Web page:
Hi all & happy new DECADE!
Well everything with our reno has slowed down a of late... damn you beastly budgets... but I've been fiddling away with a few things over the break.
Thought I'd share this one. This is beneath the window of what will be our master bedroom, Gardenia planted in it.
The bed itself is an elevated timber frame and then it's lined to create a self-watering wicking bed.
The whole thing has then been clad with 137mm EkoDeck Plus decking slats, these have very cool concealed fixings. As a lot of what I was attaching to was steel I used their new fixing kit for steel joists.
I had used EkoDeck before on smaller screening projects so this one was interesting to do. Pushed the limits a bit.
To give neat corners I used aluminium angle some of which I had to paint myself as I couldn't find larger sizes in black finish. For the edging along the top I found that HardieDeck trim worked but I did need to plane the boards a little (It is designed for 18mm boards & the larger EkoDeck is 23mm.)
Still a little fiddling to do with trim but I'm pretty happy with it.
I am going to make a bigger wicking-bed soon & I hope to shoot a video of that so I'll post when done.
Looks fantastic @Adam_W, many thanks for sharing. Looking forward to seeing the next one!
@Adam_W That trim really finishes it off nicely, great job!. Ekodeck is starting to grow on me, the extra cost compared to hardwood soon pays off if you consider the price of oiling yearly and labour.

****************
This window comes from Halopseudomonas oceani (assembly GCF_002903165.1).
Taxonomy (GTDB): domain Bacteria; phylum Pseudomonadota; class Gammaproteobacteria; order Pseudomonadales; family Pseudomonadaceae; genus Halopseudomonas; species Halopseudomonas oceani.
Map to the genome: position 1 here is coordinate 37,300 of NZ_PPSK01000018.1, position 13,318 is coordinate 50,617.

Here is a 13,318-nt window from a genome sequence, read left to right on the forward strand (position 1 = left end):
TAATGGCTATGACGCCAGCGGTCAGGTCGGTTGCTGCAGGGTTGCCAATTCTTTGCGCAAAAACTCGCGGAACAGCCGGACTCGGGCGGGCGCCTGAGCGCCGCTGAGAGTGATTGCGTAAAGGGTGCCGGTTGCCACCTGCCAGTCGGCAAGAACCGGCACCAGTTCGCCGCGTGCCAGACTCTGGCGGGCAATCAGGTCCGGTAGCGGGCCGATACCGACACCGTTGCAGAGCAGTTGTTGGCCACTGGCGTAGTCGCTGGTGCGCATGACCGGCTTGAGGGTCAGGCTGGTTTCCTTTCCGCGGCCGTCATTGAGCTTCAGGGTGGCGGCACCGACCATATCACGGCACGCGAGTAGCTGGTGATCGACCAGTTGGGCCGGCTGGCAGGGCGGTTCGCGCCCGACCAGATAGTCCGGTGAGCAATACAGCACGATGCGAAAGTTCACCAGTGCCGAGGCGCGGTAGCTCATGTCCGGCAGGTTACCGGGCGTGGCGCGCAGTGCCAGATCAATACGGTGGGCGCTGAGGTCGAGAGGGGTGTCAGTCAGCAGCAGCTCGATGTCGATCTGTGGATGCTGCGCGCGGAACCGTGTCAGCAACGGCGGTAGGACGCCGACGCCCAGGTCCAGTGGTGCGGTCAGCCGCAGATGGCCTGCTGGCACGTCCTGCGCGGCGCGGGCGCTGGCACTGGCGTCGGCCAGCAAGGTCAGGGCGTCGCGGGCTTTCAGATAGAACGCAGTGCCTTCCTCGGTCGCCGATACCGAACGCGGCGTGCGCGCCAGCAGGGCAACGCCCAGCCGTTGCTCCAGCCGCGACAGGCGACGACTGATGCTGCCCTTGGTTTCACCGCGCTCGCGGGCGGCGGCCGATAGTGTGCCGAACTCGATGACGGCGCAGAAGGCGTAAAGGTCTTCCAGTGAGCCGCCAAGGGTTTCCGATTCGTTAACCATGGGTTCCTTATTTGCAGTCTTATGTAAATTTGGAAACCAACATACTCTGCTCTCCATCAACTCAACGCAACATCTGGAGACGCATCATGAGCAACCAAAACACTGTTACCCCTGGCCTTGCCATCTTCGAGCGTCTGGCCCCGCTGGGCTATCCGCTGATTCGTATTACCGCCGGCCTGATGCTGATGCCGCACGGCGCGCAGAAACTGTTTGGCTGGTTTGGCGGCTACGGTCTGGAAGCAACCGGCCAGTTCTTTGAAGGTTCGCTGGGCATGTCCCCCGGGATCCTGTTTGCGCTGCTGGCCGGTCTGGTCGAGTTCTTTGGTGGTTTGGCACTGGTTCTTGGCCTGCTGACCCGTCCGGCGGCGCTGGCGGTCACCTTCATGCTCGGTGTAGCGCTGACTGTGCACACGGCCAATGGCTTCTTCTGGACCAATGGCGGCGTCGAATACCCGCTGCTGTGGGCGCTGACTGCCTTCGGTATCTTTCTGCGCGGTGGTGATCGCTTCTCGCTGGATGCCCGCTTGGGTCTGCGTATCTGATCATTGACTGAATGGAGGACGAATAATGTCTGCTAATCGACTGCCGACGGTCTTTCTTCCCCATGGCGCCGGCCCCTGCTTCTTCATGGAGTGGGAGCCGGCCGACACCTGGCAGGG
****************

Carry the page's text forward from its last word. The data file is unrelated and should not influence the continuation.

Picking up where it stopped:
Mind running us through how you created the wicking beds? Does the plastic retain the water and soil wick it up, or does is have wicks down to the water retainer?
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Inspired by your ekodeck raised garden bed, I am thinking making this front yard bed as shown in below design,
May I get an idea on what kind of timber/ composite wood should I use for internal support and the screw type.
Currently I am researching on these.
Hi @thanhtetaung welcome on-board!
Glad you found it helpful.
To get the best lifespan from a project like this you really need to use a landscape-grade timber for the internals especially.
Ideally use H4 treated pine. I tend to use sleepers for these projects as they are cost effective, easy to work with an have a long lifespan. Normally 200 x 50mm x 2.4m does the job. In you case if you can adjust your size a little you can buy these sleepers at 3m lengths so that could make life easier.
Any screws etc. you use need to be suitable for landscape use too. You can use galvanised but personally I prefer 'ClimaCote' such as these as I've found that they are a lot easier to screw in & apparently they have a longer lifespan in treated pine.
Thank @Adam_W ,
I will use sleeper and make three inner frame then, 2.1m * 0.6 * 0.6 and 2 of 0.6* 0.6 * 0.6, and join them side by side can do the job I think.
Welcome to the Bunnings Workshop community @thanhtetaung.
It's fantastic to have you join us and great to see you've already taken inspiration from @Adam_W's project and got some helpful assistance. We can't wait to see your design take shape and please don't hesitate to post anytime you have a something to share with the community or need a hand with a project around the house or garden.